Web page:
The fan relationship is often built on expectations and hope, however unfair they might be. My expectation going to Dominique [Moceanu]’s hotel that night in 1998 was that she’d come down from her room even after a long day of training and competing, and grant me an autograph or, if I was really lucky, a picture. My hope was that somehow she’d see how much we had in common – Isn’t Anne Frank’s diary so beautiful and sad? I’d ask, right there in the hotel, and we’d immediately bond. My celebrity crush is Leo, too – natch! I’d say while we watched “Titanic” together.


The fact of the matter is that Dominique and I are not best friends, not the way I’d once dreamed we would be. But I also realized that I no longer even wanted that, to the extent that it was ever possible, because that would mean I would have to shed the last remnants of that fan’s adulation to see her as an equal. Of course, I have a relationship with her that I would’ve died for when I was a kid. Instead of sending American flag-decorated letters into the ether, I can e-mail or text or call – Happy birthday! Your haircut looks awesome! How are the kids? – and Dominique will respond. Together, we’ve created something that we’re immensely proud of, a series that will hopefully inspire generations of young gymnasts in the way that Dominique inspired me.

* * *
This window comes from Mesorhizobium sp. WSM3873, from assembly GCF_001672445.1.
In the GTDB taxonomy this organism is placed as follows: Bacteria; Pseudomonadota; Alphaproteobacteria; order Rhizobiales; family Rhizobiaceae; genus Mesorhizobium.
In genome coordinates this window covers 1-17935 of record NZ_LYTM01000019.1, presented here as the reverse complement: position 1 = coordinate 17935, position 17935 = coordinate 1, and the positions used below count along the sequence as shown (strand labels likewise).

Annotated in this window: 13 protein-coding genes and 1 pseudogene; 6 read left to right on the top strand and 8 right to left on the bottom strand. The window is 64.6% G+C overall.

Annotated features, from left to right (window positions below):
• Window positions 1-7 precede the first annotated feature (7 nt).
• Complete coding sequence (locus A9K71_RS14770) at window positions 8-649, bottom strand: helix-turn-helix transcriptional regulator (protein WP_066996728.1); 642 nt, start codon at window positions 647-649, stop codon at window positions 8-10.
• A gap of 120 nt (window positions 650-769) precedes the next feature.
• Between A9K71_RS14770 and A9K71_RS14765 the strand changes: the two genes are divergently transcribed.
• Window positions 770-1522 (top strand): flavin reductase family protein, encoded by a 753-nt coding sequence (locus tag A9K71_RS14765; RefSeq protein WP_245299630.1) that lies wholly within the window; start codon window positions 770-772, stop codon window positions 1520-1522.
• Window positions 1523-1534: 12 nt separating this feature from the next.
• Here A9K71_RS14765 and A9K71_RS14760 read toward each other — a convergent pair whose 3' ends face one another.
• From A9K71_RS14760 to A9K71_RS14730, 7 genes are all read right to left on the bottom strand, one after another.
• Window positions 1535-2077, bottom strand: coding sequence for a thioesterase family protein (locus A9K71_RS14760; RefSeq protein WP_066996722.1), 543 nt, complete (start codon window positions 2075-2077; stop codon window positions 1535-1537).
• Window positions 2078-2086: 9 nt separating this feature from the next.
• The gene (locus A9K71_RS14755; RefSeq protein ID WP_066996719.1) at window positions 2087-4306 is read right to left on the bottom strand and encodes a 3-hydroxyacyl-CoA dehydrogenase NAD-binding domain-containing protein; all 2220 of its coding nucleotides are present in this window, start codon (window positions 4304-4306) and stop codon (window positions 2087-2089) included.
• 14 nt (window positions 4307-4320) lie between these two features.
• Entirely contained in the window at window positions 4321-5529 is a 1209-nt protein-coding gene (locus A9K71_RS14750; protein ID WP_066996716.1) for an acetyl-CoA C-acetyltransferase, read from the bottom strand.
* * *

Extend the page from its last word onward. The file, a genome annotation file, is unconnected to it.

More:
Young adult novelist Alicia Thompson writing in Narratively about her relationship with gymnast Dominique Moceanu. Thompson idolized Moceanu growing up; years later the two wrote the childrens’ series Go-for-Gold Gymnasts together.

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